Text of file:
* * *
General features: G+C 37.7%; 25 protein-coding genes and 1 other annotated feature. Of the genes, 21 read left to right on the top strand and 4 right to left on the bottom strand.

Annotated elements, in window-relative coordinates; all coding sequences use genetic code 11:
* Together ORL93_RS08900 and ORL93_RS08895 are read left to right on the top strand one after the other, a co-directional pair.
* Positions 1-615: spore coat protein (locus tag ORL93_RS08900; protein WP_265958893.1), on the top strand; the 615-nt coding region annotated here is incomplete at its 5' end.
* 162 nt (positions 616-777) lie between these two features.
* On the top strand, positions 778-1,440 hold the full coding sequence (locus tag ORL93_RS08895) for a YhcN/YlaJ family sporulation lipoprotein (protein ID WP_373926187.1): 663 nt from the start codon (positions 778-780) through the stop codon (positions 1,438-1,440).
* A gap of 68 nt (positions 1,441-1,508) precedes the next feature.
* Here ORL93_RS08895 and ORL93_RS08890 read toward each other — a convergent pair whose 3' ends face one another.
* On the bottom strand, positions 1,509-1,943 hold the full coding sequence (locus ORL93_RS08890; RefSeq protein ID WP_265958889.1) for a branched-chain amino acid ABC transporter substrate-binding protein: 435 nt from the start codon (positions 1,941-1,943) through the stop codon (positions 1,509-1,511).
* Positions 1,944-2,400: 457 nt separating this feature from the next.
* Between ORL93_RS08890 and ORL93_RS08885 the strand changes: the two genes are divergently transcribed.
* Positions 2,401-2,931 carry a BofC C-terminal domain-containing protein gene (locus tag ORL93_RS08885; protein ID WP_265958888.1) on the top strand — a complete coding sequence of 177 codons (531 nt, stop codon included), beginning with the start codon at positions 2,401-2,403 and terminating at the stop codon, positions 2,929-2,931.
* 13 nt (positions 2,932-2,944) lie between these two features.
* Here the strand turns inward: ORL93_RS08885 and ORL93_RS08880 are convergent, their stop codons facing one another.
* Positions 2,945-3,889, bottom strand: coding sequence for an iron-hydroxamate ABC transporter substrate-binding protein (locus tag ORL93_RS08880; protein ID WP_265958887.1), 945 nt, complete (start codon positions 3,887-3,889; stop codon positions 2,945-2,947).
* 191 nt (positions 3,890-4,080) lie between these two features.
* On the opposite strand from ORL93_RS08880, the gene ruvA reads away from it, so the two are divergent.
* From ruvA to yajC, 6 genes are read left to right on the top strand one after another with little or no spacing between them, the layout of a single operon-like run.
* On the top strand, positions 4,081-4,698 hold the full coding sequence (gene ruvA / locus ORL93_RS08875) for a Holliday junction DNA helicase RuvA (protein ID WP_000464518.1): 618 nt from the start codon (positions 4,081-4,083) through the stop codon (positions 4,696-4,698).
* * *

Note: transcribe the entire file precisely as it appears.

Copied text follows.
General features: G+C 37.7%; 25 protein-coding genes and 1 other annotated feature. Of the genes, 21 read left to right on the top strand and 4 right to left on the bottom strand.

Annotated elements, in window-relative coordinates; all coding sequences use genetic code 11:
* Together ORL93_RS08900 and ORL93_RS08895 are read left to right on the top strand one after the other, a co-directional pair.
* Positions 1-615: spore coat protein (locus tag ORL93_RS08900; protein WP_265958893.1), on the top strand; the 615-nt coding region annotated here is incomplete at its 5' end.
* 162 nt (positions 616-777) lie between these two features.
* On the top strand, positions 778-1,440 hold the full coding sequence (locus tag ORL93_RS08895) for a YhcN/YlaJ family sporulation lipoprotein (protein ID WP_373926187.1): 663 nt from the start codon (positions 778-780) through the stop codon (positions 1,438-1,440).
* A gap of 68 nt (positions 1,441-1,508) precedes the next feature.
* Here ORL93_RS08895 and ORL93_RS08890 read toward each other — a convergent pair whose 3' ends face one another.
* On the bottom strand, positions 1,509-1,943 hold the full coding sequence (locus ORL93_RS08890; RefSeq protein ID WP_265958889.1) for a branched-chain amino acid ABC transporter substrate-binding protein: 435 nt from the start codon (positions 1,941-1,943) through the stop codon (positions 1,509-1,511).
* Positions 1,944-2,400: 457 nt separating this feature from the next.
* Between ORL93_RS08890 and ORL93_RS08885 the strand changes: the two genes are divergently transcribed.
* Positions 2,401-2,931 carry a BofC C-terminal domain-containing protein gene (locus tag ORL93_RS08885; protein ID WP_265958888.1) on the top strand — a complete coding sequence of 177 codons (531 nt, stop codon included), beginning with the start codon at positions 2,401-2,403 and terminating at the stop codon, positions 2,929-2,931.
* 13 nt (positions 2,932-2,944) lie between these two features.
* Here the strand turns inward: ORL93_RS08885 and ORL93_RS08880 are convergent, their stop codons facing one another.
* Positions 2,945-3,889, bottom strand: coding sequence for an iron-hydroxamate ABC transporter substrate-binding protein (locus tag ORL93_RS08880; protein ID WP_265958887.1), 945 nt, complete (start codon positions 3,887-3,889; stop codon positions 2,945-2,947).
* 191 nt (positions 3,890-4,080) lie between these two features.
* On the opposite strand from ORL93_RS08880, the gene ruvA reads away from it, so the two are divergent.
* From ruvA to yajC, 6 genes are read left to right on the top strand one after another with little or no spacing between them, the layout of a single operon-like run.
* On the top strand, positions 4,081-4,698 hold the full coding sequence (gene ruvA / locus ORL93_RS08875) for a Holliday junction DNA helicase RuvA (protein ID WP_000464518.1): 618 nt from the start codon (positions 4,081-4,083) through the stop codon (positions 4,696-4,698).